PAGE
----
The study, published in the scientific journal PLoS ONE, was carried out by a team of researchers led by Devon D. Brewer, director of the research firm Interdisciplinary Scientific Research. “Our findings are unexpected, because previous studies of youth indicated that arrest had no effect on, or even in creased, their delinquent and criminal behavior,” Brewer said.
The researchers analyzed police records of clients, or “johns”, arrested for prostitution in Colorado Springs, USA, and information on clients who sought HIV testing at the local health department or were involved in a large health department study of prostitutes and their sex partners. Arrested clients were usually caught in stings where female police officers posed as prostitutes in high-prostitution areas, and nearly all arrested clients were convicted. Clients first identified by arrest were similar to those first identified by the health department in terms of their demographic characteristics and prostitution activity. The researchers also examined records from several states in the USA and found that clients, after being arrested, did not appear to seek prostitutes in other communities or prostitutes who work in off-street settings.
These results suggest that simply arresting and prosecuting clients of prostitutes may be enough of a deterrent that additional interventions, such as sending clients to ‘john schools’ or educational programs that emphasize the harms of prostitution, may be unnecessary to lower recidivism,” Brewer noted. “However, because only a very small percentage of clients in a community are arrested, other strategies and increased enforcement may be necessary to reduce the demand for prostitution further.”
Lego-like wall produces acoustic holograms
17.10.2016 | Duke University
New evidence on terrestrial and oceanic responses to climate change over last millennium
11.10.2016 | University of Granada
A multi-institutional research collaboration has created a novel approach for fabricating three-dimensional micro-optics through the shape-defined formation of porous silicon (PSi), with broad impacts in integrated optoelectronics, imaging, and photovoltaics.
Working with colleagues at Stanford and The Dow Chemical Company, researchers at the University of Illinois at Urbana-Champaign fabricated 3-D birefringent...
In experiments with magnetic atoms conducted at extremely low temperatures, scientists have demonstrated a unique phase of matter: The atoms form a new type of quantum liquid or quantum droplet state. These so called quantum droplets may preserve their form in absence of external confinement because of quantum effects. The joint team of experimental physicists from Innsbruck and theoretical physicists from Hannover report on their findings in the journal Physical Review X.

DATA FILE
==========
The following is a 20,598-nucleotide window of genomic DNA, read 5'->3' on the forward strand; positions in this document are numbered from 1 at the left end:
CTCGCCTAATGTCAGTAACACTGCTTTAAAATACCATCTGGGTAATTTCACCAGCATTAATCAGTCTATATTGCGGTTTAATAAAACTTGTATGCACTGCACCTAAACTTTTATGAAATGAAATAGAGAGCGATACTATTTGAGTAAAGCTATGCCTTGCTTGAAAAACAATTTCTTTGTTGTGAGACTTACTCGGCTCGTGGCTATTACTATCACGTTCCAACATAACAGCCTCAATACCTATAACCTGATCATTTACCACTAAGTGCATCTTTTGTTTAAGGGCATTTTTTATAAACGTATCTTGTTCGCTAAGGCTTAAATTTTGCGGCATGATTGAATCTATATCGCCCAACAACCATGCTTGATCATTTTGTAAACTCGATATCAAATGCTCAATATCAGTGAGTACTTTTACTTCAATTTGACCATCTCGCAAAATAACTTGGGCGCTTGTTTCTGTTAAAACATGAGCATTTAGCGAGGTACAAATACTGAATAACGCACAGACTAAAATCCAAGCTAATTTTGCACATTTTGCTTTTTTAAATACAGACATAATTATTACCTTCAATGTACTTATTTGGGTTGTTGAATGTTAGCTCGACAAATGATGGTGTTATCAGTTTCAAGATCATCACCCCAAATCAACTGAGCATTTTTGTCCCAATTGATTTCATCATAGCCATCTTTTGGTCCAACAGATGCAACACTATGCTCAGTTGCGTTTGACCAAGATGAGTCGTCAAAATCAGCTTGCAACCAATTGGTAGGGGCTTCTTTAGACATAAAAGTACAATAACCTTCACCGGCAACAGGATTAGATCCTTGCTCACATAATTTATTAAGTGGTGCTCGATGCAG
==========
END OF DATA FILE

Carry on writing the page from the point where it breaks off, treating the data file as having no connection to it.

“Our Quantum droplets are in the gas phase but they still drop like a rock,” explains experimental physicist Francesca Ferlaino when talking about the...
The Max Planck Institute for Physics (MPP) is opening up a new research field. A workshop from November 21 - 22, 2016 will mark the start of activities for an innovative axion experiment. Axions are still only purely hypothetical particles. Their detection could solve two fundamental problems in particle physics: What dark matter consists of and why it has not yet been possible to directly observe a CP violation for the strong interaction.
The “MADMAX” project is the MPP’s commitment to axion research. Axions are so far only a theoretical prediction and are difficult to detect: on the one hand,...
Broadband rotational spectroscopy unravels structural reshaping of isolated molecules in the gas phase to accommodate water
In two recent publications in the Journal of Chemical Physics and in the Journal of Physical Chemistry Letters, researchers around Melanie Schnell from the Max...
The efficiency of power electronic systems is not solely dependent on electrical efficiency but also on weight, for example, in mobile systems. When the weight of relevant components and devices in airplanes, for instance, is reduced, fuel savings can be achieved and correspondingly greenhouse gas emissions decreased. New materials and components based on gallium nitride (GaN) can help to reduce weight and increase the efficiency. With these new materials, power electronic switches can be operated at higher switching frequency, resulting in higher power density and lower material costs.
Researchers at the Fraunhofer Institute for Solar Energy Systems ISE together with partners have investigated how these materials can be used to make power...
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